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Dispute resolution clash could derail Brexit deal, warns UK think tank
[BRUSSELS] Britain's brinkmanship on proposing a dispute-resolution system to fill the void left by the European Union Court of Justice (ECJ) risks becoming a Brexit deal-breaker, a London think tank warned.
"Disagreements over dispute resolution have the potential to derail negotiations" and the UK and the European Commission "are still a long way apart", the Institute for Government said in a report published on Friday.
"If negotiators discover at the eleventh hour they have irreconcilable differences, with each other, with the ECJ or with the parliamentarians responsible for ratification, prospects for a timely deal will evaporate," according to the report.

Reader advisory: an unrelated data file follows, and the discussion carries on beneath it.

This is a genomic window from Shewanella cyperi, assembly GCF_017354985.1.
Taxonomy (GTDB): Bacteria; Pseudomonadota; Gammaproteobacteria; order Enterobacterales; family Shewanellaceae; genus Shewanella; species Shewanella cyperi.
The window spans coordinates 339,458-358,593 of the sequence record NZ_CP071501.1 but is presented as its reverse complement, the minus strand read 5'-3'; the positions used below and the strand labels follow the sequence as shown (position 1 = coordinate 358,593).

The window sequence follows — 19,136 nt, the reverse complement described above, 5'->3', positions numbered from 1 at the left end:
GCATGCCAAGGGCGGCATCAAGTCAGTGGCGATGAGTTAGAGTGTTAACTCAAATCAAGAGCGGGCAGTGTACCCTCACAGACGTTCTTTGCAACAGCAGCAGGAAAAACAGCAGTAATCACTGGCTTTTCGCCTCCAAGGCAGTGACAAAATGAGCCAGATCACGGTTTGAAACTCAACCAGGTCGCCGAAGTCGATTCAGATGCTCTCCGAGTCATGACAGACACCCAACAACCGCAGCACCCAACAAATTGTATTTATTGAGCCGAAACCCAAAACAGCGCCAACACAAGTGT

"The government can mitigate that risk by starting an informed debate now."
The future role of the EU's top court in a post-Brexit UK has been one of the main stumbling blocks for the Brexit talks after UK Prime Minister Theresa May promised to free her nation from the Luxembourg-based court's power. While the British position has since softened, it's not come anywhere near to satisfying the EU's demands.
The UK only really has two ways to break the stalemate over the future role of the bloc's top court post-Brexit: sign up to a European Free Trade Association-type court model, or come up with an "inventive, untested" new structure, the London-based think tank said in Friday's report.
Whatever model is put forward, the UK must strike a balance between caving in to the EU's demands and totally isolating the nation from the EU Court of Justice, which could wreck the chances of any deal, the research group said.
"The deeper the government wants the future partnership deal with the EU to be, the more it needs an effective dispute prevention and resolution mechanism," Jill Rutter, Brexit programme director at the think tank, said in the report.
"But this could be perceived as limiting the extent to which we have taken back control of laws."